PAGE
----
Saturday, I had a wonderful day with my grand-daughter (9) and grandson (almost 2), along with their mothers, at the Huff and Puff Balloon Rally. The weather was perfect and we were almost home at about 10:30 pm when my husband called. Since he is usually asleep in the recliner, I was somewhat alarmed by the call. "Where are you?" he asked. I then became less alarmed and more suspicious. "Mmmm, about 5 miles from home." I said cautiously. "Well, get here quick as the calves are out here, and the cows are out at Dad's."
As my in-laws are no longer able to round up cattle, I hurried home and threw on my cattle chasing clothes and grabbed a flashlight. As I went out the door I was amazed at the beautiful moonlight! You could see without the flashlight.
The calves cooperated very well and we thought we found them all. Walking to the truck to go to the in-laws, I thought I heard another calf not too far away. Could it be the neighbors had some? Our ever vigilant Corgi and I walked down the road and around the corner. In a draw, munching on the neighbor's corn, was the hold out. Mind you our Corgi, Ansley, has never been trained for cattle, but it has to have been bred into her. She had the calf at the first turn and all the way home. Her favorite words are cows, truck, tractor, and load up. When I said truck she was ready for more.
We got down to the other farm and found cows in the beans, cows in the lot, cows in the pasture, and cows in the yard. Did I tell you most of them are black? Luckily, it only took another 2 hours to get most of them in. My husband played the hay card. As he fired up the tractor, I sat on a dirt pile, in the middle of a bean field, in the moonlight. This is the place farm people can really appreciate the beautiful moon at its best. At least before the coyotes started in.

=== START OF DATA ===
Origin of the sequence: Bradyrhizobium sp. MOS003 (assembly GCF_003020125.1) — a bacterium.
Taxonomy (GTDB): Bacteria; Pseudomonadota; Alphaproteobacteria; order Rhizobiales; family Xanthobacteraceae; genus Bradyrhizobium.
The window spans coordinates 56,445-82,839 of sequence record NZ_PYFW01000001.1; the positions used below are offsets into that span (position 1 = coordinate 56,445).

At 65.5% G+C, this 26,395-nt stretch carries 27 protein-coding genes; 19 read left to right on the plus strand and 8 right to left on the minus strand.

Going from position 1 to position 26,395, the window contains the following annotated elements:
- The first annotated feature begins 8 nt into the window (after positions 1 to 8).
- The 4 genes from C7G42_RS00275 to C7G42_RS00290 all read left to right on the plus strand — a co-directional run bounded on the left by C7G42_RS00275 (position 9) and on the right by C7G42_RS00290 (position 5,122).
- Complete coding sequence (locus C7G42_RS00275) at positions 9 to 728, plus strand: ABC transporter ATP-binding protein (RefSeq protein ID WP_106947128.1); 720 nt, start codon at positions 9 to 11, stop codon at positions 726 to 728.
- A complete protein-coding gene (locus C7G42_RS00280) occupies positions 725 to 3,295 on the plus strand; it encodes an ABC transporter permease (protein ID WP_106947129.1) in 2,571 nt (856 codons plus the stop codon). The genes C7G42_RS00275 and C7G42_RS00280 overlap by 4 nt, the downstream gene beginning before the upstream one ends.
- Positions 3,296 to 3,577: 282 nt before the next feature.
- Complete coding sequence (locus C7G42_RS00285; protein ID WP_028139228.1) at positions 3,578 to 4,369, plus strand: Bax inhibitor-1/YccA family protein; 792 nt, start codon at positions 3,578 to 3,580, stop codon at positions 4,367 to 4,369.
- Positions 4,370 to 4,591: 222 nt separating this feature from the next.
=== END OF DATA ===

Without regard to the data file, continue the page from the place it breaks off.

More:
The cows wandered over to the hay, we closed the gates and turned the fencer back on, and we were done for the time being. Slowly, I started out of the field towards the truck yelling and snapping at the coyotes. They are way too brave and were now within 100 feet. Ansley was barking and running between me and the truck, back and forth. I think she was telling me that she really did not want to be a late night snack.
It was now almost 2 am and it had been a long day and then some. After all was said and done, it worked out well and I thank God for the awesome night and light from above! Helen